Optical coherence tomography of the human skin

J. Welzel*, E. Lankenau, R. Birngruber, R. Engelhardt

*Corresponding author for this work
355 Citations (Scopus)


Background: Optical coherence tomography (OCT) is a new diagnostic method for tissue characterization. Objective: We investigated normal and pathologic structures in human skin in several locations to evaluate the potential application of this technique to dermatology. Methods: Based on the principle of low-coherence interferometry, cross-sectional images of the human skin can be obtained in vivo with a high spatial resolution of about 15 μm. Within a penetration depth of 0.5 to 1.5 mm, structures of the stratum corneum, the living epidermis, and the papillary dermis can be distinguished. Results: Different layers could be detected that were differentiated by induction of experimental blisters and by comparison with corresponding histologic sections. Furthermore, OCT images of several skin diseases and tumors were obtained. Conclusion: OCT is a promising new imaging method for visualization of morphologic changes of superficial layers of the human skin. It may be useful for noninvasive diagnosis of bullous skin diseases, skin tumors, and in vivo investigation of pharmacologic effects.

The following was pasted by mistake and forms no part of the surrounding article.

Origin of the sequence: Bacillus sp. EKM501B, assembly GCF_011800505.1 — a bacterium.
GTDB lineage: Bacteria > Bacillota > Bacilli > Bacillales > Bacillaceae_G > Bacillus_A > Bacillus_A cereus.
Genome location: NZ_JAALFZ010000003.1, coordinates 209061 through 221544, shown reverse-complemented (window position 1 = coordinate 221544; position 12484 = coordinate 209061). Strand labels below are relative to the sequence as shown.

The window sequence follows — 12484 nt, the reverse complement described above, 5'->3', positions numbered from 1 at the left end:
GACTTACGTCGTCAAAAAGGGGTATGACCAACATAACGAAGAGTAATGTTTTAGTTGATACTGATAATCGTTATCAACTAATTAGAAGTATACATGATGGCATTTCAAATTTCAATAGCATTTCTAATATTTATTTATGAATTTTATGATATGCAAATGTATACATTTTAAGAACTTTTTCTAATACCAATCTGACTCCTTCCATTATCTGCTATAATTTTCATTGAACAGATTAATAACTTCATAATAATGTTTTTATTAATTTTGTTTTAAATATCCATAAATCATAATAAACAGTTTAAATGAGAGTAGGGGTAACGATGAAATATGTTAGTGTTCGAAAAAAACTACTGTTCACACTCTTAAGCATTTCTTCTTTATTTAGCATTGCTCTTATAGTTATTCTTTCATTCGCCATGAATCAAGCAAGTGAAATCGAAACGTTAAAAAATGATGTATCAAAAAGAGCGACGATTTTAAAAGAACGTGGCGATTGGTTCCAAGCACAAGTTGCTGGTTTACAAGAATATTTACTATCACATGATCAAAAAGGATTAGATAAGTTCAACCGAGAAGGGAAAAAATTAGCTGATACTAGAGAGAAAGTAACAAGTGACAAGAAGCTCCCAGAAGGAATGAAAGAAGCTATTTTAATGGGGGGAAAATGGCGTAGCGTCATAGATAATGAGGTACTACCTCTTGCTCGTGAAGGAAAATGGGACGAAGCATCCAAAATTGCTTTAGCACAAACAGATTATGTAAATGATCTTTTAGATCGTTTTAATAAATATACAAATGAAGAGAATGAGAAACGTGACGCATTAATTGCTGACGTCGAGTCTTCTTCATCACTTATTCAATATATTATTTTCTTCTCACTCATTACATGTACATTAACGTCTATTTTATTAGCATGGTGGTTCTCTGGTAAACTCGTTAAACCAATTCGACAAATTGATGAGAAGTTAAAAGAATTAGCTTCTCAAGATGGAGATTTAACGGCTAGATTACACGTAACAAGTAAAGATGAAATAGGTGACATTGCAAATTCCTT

Original languageEnglish
JournalJournal of the American Academy of Dermatology
Issue number6
Pages (from-to)958-963
Number of pages6
Publication statusPublished - 1997

Research Areas and Centers

  • Academic Focus: Biomedical Engineering


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